Carol’s Thoughts on Props Month: “I find props to be very useful in several ways. The props we generally use are blocks, a strap, the wall, and occasionally a partner. They can facilitate proper alignment. For example, block under your hand in ardha chandrasana. They also can provide support or a reference point that allow you to enter a deeper version of a pose and build strength for the full pose. For example, half-handstand on the wall. I sometimes observe that more experienced students will avoid props unless specifically cued. Remember blocks are you friend and may give insight into the true nature of the pose.”
12pm Saturdays – Basics
10:30am Sundays – Intermediate

Four years into her eighteen year practice, Carol discovered O2 Yoga in a roundabout way.  After taking yoga as an adult education class that lead to yoga-at-the-gym, she decided she wanted to go on a retreat, somewhere warm, preferably.  That’s when she stumbled across O2’s retreat at Maya Tulum in Tulum, Mexico.  “I figured I could check [O2] out because they were local,” Carol said, adding, “I went to one class and then signed on.  I’ve been to every retreat since.”  In fact, January 2018 will be her fifteenth time on the trip, and she’s gotten to be on the teaching staff twice.  “Tulum is a magical place, kind of a summer camp for adults and some strong bonds with other O2 peeps have been forged there over the years,” Carol said, also recalling that the first year of the trip when Mimi, who she’d actually met for the first time when they were in Mexico, was six months pregnant with Dylan and still popping up into forearm stands.  “I was enthralled,” Carol said.
Her passion for the O2-style practice only blossomed after that blissful week in Tulum and she never looked back.  With thirty years of experience working as a clinical social worker and trained psychoanalyst (now retired), Carol believes in therapy as a path to transformation and change, though it’s not always an easy road.  “Yoga is another such path and one that usually leaves students feeling good,” she said, happy to share her passion for the practice with others, now as a teacher.  “I decided to do O2 teacher training after a number of years of immersion in and commitment to the O2 community.  It seemed like a natural progression,” Carol said, remembering how our 200-Hour Teacher Training Program used to be structured in week-long segments spread out over the course of a year.  When Carol did TT in 2007, it was still held at the original O2 Yoga in Portsmouth, New Hampshire (now we hold the training in our Cambridge Studio location).  “Even though I didn’t know Mimi that well at the time, she invited me to camp at her home and that was my introduction to the unique and inspiring Carpenter clan,” she said.  Carol experienced what many of us who’ve spent a lot of time in the O2 World: that Mimi’s kindness, generosity, and all-around beautiful spirit has given us all a sense of home.
As a teacher, Carol’s sequences are designed to remind students about the foundations of the practice, driving home the importance of savoring the transitions and spending as much time focusing on “the spaces in between” as the poses themselves.  Carol will remind you not to rush through your chatturanga-to-up dog.  She’ll ask you to think about where your weight is being distributed in your palms in down dog.  She’ll get you to slow down, to move through the sequence without rushing.  The buildup to that fancy arm balance is just as necessary if not more so than the full pose you’re working towards.  Carol is as methodical and practical in her approach to sequencing as she is creative and visual.  As one of our senior teachers involved in assisting with Teacher Training, Carol’s “Sequence Binder” has become rather famous for its detail and organization.  The care and thoughtfulness that goes into each of Carol’s classes results in a truly wonderful experience for students of all levels.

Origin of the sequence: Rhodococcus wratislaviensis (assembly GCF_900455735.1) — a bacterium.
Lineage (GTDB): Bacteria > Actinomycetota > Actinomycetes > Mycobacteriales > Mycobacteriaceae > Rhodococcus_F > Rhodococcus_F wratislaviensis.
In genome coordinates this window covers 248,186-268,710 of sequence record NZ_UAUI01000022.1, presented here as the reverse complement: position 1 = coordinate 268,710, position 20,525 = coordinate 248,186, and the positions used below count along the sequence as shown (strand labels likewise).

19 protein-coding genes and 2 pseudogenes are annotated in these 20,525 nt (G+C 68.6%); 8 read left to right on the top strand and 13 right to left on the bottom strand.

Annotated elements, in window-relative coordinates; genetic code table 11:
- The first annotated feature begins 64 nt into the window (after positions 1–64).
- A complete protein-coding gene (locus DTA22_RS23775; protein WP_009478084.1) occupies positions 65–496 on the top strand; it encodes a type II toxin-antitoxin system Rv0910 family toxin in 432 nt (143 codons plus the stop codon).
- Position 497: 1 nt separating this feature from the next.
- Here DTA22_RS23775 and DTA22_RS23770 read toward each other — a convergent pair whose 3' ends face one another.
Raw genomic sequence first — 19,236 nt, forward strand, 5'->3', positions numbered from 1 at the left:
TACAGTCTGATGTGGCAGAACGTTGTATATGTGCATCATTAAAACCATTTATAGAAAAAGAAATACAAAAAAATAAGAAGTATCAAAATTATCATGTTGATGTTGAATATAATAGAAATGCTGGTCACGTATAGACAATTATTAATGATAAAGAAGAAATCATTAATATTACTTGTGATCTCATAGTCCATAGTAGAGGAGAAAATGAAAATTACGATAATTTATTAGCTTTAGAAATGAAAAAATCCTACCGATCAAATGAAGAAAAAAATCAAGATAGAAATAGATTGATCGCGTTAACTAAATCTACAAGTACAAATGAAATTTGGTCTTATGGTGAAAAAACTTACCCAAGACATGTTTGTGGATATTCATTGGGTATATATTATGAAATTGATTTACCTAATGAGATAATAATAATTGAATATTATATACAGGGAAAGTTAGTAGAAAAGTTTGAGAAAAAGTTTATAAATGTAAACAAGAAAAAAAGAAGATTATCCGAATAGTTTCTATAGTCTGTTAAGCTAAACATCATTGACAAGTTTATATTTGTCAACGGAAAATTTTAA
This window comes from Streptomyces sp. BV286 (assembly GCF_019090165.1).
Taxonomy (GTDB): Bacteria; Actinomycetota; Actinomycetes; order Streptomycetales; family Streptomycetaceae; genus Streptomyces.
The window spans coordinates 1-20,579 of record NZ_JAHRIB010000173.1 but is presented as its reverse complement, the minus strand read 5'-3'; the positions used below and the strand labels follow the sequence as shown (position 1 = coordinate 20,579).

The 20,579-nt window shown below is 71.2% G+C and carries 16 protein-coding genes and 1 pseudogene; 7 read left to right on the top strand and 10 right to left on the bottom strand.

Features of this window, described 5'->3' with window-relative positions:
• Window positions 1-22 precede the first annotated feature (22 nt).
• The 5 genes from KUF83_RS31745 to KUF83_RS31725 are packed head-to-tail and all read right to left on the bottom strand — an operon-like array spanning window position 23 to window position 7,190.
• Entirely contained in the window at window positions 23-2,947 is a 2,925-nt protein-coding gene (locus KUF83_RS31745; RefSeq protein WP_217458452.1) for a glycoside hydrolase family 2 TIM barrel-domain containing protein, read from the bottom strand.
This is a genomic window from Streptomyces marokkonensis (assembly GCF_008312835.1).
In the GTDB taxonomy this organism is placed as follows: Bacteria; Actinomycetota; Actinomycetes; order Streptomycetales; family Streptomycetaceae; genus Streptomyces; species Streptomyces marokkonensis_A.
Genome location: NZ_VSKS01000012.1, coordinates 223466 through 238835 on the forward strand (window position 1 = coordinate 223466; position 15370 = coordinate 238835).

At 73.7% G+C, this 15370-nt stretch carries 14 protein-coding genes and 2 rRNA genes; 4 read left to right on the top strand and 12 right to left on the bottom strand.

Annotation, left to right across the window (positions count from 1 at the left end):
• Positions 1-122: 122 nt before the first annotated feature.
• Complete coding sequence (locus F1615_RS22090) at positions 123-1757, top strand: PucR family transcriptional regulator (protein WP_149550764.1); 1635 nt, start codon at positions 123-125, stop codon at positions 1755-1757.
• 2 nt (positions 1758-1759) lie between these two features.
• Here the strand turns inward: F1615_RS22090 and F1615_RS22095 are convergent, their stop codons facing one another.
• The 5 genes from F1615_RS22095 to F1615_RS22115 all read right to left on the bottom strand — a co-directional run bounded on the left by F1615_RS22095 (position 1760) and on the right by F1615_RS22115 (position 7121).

It only makes sense that a teacher who found her way to us via our Maya Tulum retreat would offer a calm, collected, compassionate voice in our O2 community.  Carol, we’re so happy you wanted to “do yoga some place warm” all those years ago.  Taking class with you is just like having our toes in the sand, an inviting stretch of ocean holding our gaze, ready to stay in this moment and love it for all it has to offer.

What’s the best lesson you’ve learned from Mimi?
“If you tell someone to do something, give them a reason.  If you are going to give constructive criticism, give two positives for every negative one.  There are many lessons she’s taught me, but the most important one has been by her example as she has faced major challenges in her own life in the last few years with grace, dignity, and courage.”
What’s the best lesson you’ve learned from teaching?
“Teach what you know.”
What’s the best lesson you learned from your fellow teachers?
“One thing I love about our teaching community is that we all take each other’s classes and learn from one another.  So many times I have seen one teacher birth a creative idea that makes the rounds through the teaching staff as it grows and develops and morphs.”
What’s your favorite pose to teach?
“I like teaching the foundations and the basic alignment and intentions of the poses no matter the level of the class. There is always more to learn and refine even in the most basic poses.”
What’s your favorite pose to do?
“Extended Side Angle Pose, Utthita Parsvakonasana for its blend of strength and flexibility.”
What’s your “dream pose”?
“Handstand in the middle of the room.  One day!!”
Do you have a mantra?
“I Am/Here Now.  Ask Sarah.”
** Note from Cambridge Manager Sarah:  “Once during savasana, Carol told us that on the inhale, she likes to think, ‘I am’ and on the exhale ‘here now.’  I tried it in class that day and it completely quieted and calmed my mind during this restorative posture.  From then on, I used that mantra at the end of every class, during challenging poses, and even times off my mat when I needed to re-focus my energy.  I now have ‘I am’ tattooed on my left foot and ‘here now’ tattooed on my right foot and it’s a mantra I’ve taught many others as well.  All thanks to Carol!  What a game-changer!”
Do you play music in class?
“I like to play low-key music as a background.  I find it soothing.”
Any fun facts you’d like to share?
“I recently became a grandmother.  Knox is three months old and lots of fun.”
Final thoughts about your practice or your teaching?
“It keeps me young.  I think I’m twenty-five.”

To learn more about our fabulous teaching staff, click here.

Originally published on July 1, 2017.  View on O2 Yoga's website here.